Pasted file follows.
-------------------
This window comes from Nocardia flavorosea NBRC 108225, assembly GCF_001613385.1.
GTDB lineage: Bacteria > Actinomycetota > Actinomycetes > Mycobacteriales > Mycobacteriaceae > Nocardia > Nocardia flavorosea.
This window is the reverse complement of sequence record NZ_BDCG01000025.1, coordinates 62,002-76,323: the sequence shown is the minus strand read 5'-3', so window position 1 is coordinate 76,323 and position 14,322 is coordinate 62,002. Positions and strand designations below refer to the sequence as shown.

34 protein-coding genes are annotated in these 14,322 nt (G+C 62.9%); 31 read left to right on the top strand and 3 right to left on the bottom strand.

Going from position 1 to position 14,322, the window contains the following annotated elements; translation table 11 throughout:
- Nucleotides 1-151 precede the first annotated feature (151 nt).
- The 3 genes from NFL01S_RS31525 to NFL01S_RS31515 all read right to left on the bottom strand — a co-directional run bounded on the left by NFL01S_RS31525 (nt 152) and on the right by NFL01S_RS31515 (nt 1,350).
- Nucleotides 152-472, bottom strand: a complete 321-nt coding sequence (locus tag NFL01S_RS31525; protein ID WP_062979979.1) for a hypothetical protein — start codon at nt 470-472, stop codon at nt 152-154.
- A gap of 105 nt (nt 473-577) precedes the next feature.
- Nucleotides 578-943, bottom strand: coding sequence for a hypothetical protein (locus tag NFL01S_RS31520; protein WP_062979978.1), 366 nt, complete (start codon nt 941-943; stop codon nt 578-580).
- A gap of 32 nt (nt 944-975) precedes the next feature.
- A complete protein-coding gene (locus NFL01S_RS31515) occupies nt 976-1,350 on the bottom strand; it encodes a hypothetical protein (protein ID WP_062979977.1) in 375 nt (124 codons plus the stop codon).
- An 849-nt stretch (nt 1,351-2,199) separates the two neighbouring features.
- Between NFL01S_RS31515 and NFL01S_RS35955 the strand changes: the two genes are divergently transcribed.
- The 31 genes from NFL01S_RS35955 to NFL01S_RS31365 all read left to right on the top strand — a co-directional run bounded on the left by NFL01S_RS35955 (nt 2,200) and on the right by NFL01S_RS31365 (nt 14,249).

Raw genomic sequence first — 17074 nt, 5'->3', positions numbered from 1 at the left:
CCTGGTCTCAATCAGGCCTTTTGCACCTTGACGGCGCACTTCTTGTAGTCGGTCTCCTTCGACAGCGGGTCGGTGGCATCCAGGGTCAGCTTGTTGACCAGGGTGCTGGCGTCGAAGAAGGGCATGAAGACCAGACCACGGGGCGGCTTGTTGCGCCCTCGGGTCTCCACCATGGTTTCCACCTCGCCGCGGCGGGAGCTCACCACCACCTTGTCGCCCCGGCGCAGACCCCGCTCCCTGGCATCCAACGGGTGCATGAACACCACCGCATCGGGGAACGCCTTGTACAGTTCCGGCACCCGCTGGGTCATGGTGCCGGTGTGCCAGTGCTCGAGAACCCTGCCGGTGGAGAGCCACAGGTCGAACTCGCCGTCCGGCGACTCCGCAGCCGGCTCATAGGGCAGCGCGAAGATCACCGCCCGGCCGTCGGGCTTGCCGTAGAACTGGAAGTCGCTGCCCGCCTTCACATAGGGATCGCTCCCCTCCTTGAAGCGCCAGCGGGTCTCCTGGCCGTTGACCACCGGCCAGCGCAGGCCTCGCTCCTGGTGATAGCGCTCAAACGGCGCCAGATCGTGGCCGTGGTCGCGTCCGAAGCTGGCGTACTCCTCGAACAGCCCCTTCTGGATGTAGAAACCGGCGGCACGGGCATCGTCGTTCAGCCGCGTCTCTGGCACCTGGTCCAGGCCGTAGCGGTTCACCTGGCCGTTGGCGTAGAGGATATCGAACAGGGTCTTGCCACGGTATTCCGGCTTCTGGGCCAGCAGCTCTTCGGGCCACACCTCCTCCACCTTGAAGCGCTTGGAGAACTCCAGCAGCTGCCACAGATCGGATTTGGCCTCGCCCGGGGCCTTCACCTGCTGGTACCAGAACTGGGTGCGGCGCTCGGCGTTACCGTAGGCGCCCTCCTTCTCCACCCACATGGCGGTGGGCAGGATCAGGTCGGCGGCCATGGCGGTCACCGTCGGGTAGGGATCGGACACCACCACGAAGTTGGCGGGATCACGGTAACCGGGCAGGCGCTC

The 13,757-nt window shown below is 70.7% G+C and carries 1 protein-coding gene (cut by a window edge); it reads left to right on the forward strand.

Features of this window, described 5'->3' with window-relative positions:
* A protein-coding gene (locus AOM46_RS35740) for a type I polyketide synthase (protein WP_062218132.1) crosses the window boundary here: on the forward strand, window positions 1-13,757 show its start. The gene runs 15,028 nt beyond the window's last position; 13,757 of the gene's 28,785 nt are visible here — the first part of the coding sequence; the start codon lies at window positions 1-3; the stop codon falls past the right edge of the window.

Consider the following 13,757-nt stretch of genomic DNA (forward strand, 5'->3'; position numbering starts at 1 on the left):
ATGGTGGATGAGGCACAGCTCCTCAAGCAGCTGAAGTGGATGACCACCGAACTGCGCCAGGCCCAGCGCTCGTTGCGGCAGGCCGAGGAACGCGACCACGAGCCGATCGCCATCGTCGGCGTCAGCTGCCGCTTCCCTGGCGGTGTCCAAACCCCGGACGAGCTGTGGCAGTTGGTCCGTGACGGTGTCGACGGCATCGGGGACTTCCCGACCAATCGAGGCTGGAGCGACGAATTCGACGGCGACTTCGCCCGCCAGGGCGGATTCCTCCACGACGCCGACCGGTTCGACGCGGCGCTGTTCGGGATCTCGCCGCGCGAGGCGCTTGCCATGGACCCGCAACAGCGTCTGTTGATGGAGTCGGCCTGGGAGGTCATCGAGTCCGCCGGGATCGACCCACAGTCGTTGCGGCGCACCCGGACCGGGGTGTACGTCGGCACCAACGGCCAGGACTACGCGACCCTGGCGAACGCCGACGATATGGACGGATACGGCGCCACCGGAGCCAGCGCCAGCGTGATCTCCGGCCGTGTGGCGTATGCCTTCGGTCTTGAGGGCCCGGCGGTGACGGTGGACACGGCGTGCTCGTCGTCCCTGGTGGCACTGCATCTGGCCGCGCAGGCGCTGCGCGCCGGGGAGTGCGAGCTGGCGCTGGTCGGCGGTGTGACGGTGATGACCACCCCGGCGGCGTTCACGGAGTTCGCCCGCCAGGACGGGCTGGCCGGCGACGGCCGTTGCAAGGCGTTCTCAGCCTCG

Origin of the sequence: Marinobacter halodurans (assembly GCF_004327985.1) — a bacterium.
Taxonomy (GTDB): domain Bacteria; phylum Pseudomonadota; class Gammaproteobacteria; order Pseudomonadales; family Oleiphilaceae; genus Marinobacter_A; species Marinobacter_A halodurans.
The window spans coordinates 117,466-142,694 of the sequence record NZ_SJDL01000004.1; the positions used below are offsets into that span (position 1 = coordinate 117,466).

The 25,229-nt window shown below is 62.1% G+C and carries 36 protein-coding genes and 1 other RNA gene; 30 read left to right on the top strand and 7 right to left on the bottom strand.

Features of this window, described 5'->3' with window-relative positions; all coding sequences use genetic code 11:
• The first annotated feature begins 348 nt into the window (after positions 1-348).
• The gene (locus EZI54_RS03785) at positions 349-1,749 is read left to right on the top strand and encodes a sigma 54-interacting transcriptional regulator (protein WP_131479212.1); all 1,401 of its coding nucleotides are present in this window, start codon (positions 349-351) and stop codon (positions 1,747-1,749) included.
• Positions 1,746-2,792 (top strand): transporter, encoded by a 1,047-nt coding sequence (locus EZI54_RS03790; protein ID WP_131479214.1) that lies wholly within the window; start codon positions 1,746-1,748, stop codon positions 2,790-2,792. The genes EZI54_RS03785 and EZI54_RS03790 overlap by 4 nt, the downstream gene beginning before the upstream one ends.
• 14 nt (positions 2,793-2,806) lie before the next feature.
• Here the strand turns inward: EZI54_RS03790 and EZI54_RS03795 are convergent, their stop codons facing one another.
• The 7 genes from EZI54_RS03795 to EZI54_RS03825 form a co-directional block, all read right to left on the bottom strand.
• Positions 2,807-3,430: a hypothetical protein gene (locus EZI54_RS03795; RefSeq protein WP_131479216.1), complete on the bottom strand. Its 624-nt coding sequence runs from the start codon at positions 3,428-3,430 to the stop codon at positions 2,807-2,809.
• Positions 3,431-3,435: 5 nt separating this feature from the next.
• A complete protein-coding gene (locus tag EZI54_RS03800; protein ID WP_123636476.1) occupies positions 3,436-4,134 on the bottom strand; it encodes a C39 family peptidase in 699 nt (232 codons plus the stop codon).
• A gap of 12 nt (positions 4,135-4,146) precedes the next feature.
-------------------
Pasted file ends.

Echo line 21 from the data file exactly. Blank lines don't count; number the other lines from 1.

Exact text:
Consider the following 13,757-nt stretch of genomic DNA (forward strand, 5'->3'; position numbering starts at 1 on the left):